Wondrous Child Within

 

For Writers Island prompt #33  Wondrous
http://writersisland.wordpress.com/

Took a break last night and watched Toy Story III. I really am finding the animation movies a wonderful experience. But this story seems to hold a special place within me. The little girl character, Bonnie, is a living, breathing example of what wonder is and should always be. And yes, I know she is a cartoon character, but that just means she is an amalgamation of all of the qualities of wonder in action.

Hers is a world of endless magical possibilities. It shows in her eyes, which alight at the merest suggestion of play and imagination. She steps, without hesitation, into a world where all things are possible. She is the epitome of childhood wonder, a quality that is valued highly, even treasured, by an adult world that sees it as innocence that will eventually be lost.

Yes, we must all grow up. We must all go through a loss of that innocent view of the world as a place of endless possibilities just waiting to be discovered. We come to know that exploration can be both harmful and full of pain. So, we stop exploring and get on with being proper adult beings. Putting our noses, sometimes our whole beings, to the grindstone, and getting on with getting on.

Last time I was here, I wrote about the quest for soul. That invisible aspect of the human psyche that is constantly changing and evolving. That essence of our individuality. Change can’t happen without curiosity and curiosity is a major part of being that child filled with wonder about all those possibilities. We mourn the loss of innocence because it means the loss of that child within us.

But, innocence is ignorance. A lack of knowing how the world works and understanding that some possibilities simply aren’t efficient, or healthy. As I grow older, I have come to connect that child with the soul in each of us. Keeping her alive is essential to our well-being and our own wholeness.

Think about that for a moment. Who are the people who bring fresh air into your world? Who make you laugh, even dream? Who seem, by their very existence, to dare you, challenge you to be more than you have been. Bring light into your grindstone existence?

I had a phone call earlier this morning. It was from a friend of over forty years. I love to hear the sound of her voice because it immediately brings a smile to my face, and a matching lilt to my own communication. She has learned the secret of nurturing and keeping her own inner child alive, filled with wonder, always expecting possibilities.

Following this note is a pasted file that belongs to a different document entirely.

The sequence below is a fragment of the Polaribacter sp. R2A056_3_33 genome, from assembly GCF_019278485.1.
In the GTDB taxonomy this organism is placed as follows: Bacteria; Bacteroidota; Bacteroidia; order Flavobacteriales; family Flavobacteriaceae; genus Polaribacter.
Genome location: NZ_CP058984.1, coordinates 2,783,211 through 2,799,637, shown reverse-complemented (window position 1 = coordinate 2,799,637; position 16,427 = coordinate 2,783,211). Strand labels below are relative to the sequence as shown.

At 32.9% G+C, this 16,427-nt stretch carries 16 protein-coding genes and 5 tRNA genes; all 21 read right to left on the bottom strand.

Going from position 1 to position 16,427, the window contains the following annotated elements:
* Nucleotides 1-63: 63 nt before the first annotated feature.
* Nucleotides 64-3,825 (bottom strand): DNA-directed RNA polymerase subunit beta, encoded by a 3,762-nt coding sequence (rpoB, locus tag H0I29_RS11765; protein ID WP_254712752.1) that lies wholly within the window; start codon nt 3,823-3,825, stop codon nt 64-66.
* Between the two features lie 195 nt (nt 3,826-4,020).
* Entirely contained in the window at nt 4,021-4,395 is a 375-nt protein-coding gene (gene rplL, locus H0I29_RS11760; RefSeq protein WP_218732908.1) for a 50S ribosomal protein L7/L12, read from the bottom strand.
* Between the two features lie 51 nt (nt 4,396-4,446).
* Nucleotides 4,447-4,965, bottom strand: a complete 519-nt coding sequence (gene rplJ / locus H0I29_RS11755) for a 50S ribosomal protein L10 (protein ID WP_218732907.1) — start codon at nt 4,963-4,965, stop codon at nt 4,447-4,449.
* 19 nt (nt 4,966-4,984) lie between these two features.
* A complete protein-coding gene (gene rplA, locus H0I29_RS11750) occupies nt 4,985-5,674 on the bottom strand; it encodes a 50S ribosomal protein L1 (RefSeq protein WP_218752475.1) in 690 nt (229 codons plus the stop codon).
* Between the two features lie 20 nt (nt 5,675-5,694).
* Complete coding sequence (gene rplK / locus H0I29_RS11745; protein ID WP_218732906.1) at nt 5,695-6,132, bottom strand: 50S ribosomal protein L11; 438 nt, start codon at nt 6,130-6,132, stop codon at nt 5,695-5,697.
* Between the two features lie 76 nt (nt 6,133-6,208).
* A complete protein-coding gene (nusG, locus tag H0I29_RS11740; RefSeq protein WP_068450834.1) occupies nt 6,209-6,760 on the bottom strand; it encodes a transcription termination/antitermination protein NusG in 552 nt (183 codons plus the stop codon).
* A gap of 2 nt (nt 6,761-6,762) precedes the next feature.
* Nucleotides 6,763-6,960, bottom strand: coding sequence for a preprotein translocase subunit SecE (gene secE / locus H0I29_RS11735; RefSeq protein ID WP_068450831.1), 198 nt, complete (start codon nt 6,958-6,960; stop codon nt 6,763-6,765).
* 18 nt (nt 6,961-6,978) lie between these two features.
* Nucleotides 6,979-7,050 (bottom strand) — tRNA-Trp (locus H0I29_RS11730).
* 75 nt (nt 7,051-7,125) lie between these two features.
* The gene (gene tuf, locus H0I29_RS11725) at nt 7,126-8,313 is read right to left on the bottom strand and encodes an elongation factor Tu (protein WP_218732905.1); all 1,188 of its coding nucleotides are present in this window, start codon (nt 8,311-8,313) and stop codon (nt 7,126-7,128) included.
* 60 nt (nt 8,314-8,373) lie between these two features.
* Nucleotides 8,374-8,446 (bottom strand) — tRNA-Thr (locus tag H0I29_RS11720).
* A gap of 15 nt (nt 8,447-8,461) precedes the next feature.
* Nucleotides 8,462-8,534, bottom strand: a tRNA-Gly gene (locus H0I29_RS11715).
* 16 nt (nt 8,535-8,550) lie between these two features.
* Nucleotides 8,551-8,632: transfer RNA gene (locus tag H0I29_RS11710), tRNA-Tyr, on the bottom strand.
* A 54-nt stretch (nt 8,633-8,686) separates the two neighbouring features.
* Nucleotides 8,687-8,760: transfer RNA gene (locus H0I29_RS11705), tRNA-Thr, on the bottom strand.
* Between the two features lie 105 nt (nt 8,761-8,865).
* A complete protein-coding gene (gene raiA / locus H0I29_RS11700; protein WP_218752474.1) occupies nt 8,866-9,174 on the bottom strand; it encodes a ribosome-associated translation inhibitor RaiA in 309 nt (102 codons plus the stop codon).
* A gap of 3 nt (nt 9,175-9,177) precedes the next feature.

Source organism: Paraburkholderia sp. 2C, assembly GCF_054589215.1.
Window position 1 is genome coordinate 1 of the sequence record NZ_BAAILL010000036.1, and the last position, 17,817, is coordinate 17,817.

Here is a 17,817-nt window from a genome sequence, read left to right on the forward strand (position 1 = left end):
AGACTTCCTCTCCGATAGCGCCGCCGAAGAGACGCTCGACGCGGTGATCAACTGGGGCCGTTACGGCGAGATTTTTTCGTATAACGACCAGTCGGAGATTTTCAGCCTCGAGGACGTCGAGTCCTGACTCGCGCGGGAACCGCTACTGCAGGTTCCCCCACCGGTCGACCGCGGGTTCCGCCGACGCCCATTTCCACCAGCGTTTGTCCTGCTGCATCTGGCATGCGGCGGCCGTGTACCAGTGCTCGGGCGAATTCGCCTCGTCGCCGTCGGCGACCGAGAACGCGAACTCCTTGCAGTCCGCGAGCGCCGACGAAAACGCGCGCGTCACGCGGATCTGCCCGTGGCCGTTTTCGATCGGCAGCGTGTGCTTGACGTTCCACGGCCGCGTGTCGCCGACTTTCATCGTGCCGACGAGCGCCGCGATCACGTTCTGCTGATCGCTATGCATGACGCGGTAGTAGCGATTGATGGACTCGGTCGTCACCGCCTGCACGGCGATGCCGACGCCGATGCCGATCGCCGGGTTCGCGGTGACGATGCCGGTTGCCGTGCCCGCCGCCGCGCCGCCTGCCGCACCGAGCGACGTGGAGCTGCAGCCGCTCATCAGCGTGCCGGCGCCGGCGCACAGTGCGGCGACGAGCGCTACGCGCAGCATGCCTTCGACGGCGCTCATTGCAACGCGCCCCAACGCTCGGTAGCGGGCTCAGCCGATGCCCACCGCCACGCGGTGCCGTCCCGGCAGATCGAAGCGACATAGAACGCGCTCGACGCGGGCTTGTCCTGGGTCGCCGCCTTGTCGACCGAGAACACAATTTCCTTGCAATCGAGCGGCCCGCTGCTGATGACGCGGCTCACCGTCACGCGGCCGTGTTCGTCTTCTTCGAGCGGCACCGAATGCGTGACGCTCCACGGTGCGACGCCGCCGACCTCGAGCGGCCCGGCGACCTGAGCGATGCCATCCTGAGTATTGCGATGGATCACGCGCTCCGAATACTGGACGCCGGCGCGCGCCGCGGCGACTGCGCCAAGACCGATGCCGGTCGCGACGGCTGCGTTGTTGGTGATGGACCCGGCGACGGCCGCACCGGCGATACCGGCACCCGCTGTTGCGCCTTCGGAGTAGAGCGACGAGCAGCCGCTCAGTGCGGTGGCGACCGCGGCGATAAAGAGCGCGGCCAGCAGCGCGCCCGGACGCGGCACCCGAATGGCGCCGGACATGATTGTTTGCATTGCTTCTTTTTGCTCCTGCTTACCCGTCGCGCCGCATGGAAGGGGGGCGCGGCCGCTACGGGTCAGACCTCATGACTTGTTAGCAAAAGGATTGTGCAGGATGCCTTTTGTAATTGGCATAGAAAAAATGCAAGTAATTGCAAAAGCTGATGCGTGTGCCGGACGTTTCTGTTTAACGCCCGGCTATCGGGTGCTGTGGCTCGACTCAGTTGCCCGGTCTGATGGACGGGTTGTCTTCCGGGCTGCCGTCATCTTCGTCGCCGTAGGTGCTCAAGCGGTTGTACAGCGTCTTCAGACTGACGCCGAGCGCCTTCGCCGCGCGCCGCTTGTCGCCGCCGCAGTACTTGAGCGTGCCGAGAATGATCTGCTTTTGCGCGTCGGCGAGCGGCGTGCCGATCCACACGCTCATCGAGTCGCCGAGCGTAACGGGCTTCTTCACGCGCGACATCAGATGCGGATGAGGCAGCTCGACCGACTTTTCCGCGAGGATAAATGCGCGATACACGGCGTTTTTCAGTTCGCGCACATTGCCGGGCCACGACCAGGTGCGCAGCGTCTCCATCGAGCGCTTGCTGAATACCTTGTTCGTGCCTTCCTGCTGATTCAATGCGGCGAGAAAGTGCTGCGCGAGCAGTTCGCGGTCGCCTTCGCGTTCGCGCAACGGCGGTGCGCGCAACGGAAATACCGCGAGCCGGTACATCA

And there is a secret to be known about all of that. The child within us doesn’t die, but she often gets put away in storage when we begin to take on the actions and responsibilities of adulthood. In the movie, Andy, the owner of all of the toys, is now seventeen and on his way to college. His mother insists that he must sort the things he will need for this new adventure into adulthood, from those of his childhood that will no longer be needed. He does that only reluctantly.

In the end, he gives the toys to the one person who will truly appreciate them, Bonnie. But, in doing so, Andy captures the essence that is Bonnie and plays with her and the toys. The child in him resurfaces and lives again. And we are all capable of having that experience.

The soul is the author of creativity, imagination. Both of those elements are essential to the wonder that is the child within us. When we explore and get involved in our own creativity, we are allowing that inner child to breathe, to be, to become. And she will always lead us to that door of possibilities. We can deny her, shut her away in some attic room of the mind, but she does remain, always waiting, and more than ready to step through that doorway.

It is never too late to revive her. But, it does mean we have to actively choose to do so. For me, that choice is simple. I write everyday. Writing is creativity. Everyday, I open that door to possibilities. I make that choice. And each time I do that, I find the wonder that is the child within me, often running out in front of my older, slower self, to explore some new idea, some new train of thought, a path I have not yet ventured down. I find the wonder in me, in being me, in exploring those ever present possibilities.